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As tenants tighten belts, RE must give more.

The state of the economy, conditions in today's real estate market and the impact of technology on company operations have permanently changed the way tenants use and select office space. As tenants become far more cost conscious about real estate decisions, tenant representatives and property consultants must offer much more in the way of services.

As a result of downsizing, the trend for many employees to work outside the office, smaller computers, and reductions in the standard size of individual offices, there has been a long-term reduction in office space requirements. We are now seeing a willingness and desire among tenants to relocate to the suburbs as the availability of technology has made central business district locations Jess critical for successfully doing business.

Many companies are now choosing class B space or even flex space instead of class A offices to reduce occupancy costs, since every $1 of reduced overhead impacts the bottom line faster than increased sales.

We've found that class B space is no longer the sole domain of back-office operations. While many insurance brokerage, law, accounting and financial service firms are opting for less expensive space in renovated older office buildings, convenience, access, amenities, life safety issues, convenience to the workforce, and new concerns about women and the availability of day-care facilities also play a major role in the selection of space.

There's a pragmatic attitude on the part of many companies that are renewing their leases in older buildings instead of moving to new ones. Companies are realizing that they can look successful and smart without moving into the newest building on the block.

Another dramatic development that has had an impact on the real estate market is the emergence of the "virtual office." In order to reduce their space requirements, some companies use shared, unassigned offices, some allocating as few as 10 desks for 30 people. The virtual office has become especially prevalent in sales operations for such firms as AT&T and consulting firms such as Arthur Andersen, as portable fax machines and modems permit employees to spend the vast majority of their time outside the office.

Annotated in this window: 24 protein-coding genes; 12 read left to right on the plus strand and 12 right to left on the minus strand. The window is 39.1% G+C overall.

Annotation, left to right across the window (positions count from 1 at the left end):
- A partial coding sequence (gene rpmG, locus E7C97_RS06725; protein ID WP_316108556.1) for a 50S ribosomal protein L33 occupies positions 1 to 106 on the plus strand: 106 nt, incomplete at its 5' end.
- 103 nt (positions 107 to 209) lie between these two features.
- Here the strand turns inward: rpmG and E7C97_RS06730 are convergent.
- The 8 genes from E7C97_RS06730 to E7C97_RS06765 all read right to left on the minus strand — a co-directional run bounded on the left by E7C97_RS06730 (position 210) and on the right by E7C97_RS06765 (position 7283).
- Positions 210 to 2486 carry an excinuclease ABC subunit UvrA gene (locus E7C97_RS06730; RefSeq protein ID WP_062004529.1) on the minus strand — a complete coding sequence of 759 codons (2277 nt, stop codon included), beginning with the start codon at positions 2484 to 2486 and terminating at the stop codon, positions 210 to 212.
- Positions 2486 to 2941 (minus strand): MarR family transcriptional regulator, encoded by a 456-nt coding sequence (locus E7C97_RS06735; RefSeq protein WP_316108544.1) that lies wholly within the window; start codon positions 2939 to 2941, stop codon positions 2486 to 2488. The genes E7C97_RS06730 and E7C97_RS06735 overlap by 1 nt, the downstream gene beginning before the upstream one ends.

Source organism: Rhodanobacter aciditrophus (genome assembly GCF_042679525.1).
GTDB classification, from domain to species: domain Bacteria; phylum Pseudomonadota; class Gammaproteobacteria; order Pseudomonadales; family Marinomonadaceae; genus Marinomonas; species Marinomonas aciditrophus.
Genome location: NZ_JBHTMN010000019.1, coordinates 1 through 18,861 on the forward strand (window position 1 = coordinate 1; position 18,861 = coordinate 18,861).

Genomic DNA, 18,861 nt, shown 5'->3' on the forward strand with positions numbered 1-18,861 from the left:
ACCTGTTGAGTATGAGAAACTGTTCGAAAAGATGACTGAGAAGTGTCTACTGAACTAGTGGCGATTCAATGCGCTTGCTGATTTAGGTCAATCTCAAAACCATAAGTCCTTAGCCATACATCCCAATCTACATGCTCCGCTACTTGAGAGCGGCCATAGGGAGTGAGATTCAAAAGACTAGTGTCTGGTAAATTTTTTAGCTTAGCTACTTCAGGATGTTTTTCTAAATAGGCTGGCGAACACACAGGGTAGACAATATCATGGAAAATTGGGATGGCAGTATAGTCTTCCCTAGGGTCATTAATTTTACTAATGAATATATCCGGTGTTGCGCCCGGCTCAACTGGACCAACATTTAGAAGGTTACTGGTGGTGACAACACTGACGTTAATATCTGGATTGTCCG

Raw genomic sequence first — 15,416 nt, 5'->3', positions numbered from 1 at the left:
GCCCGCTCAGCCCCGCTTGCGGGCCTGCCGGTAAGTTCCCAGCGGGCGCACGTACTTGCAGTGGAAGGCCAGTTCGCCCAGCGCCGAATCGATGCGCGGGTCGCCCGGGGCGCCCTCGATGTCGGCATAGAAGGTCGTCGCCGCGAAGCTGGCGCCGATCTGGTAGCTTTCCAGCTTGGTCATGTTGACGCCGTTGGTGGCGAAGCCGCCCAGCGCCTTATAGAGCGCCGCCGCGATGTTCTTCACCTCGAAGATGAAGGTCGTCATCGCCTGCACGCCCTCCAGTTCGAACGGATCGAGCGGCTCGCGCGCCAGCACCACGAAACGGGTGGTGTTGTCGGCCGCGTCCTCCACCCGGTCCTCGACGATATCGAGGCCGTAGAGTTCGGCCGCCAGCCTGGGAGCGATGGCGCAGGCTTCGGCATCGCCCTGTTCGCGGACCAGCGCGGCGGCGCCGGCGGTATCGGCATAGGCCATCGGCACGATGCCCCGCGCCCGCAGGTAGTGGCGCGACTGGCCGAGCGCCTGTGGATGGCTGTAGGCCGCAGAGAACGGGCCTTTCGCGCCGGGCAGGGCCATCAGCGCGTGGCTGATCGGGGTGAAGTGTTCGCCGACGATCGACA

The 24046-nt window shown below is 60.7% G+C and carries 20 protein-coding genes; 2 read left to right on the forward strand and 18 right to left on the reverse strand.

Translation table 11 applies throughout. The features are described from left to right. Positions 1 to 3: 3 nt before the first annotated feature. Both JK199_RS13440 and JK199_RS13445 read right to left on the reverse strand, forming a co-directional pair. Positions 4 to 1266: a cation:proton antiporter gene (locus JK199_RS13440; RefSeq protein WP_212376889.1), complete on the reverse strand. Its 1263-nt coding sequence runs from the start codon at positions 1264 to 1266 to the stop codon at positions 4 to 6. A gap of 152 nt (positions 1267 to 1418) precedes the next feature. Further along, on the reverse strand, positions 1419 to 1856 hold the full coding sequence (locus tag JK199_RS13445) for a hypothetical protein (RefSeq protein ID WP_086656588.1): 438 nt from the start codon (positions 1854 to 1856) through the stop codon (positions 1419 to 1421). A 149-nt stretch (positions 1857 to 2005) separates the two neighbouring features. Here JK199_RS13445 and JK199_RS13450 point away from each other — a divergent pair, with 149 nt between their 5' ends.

Companies are now more cost-conscious than ever before, and they are choosing knowledgeable professionals to assist with real estate decisions rather than someone who just shows space. Though companies are increasingly concerned about the impact of real estate holdings on the bottom line, they are simultaneously putting pressure on corporate real estate executives to reduce staff and budgets, and cut the cost of managing and maintaining real estate portfolios.

To accomplish these increasing demands with ever diminishing resources, many corporate real estate executives are selecting professional service and consulting companies to act as an extension of their in-house real estate groups. As a result, today's tenant representative is not solely responsible for implementing moves, but must be able to lease, purchase, sell, manage and maintain corporate space, as well as advise and assist with the development of an overall strategic approach to real estate issues as they relate to changing business plans.

As the lingering recession reinforces management's fixation on the bottom line, the successful tenant representative must become an indispensable member of the corporate real estate team by offering a variety of valuable services and being able to rise to the occasion whenever asked.
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Title Annotation:Review & Forecast, Section IV; tenant representatives and property consultants required to offer more real estate services under current economic conditions
Author:Ugiss, Carolyn
Publication:Real Estate Weekly
Date:Jan 27, 1993
Previous Article:Marketing 'dead' building space.
Next Article:'93 may be year for legislative strides.

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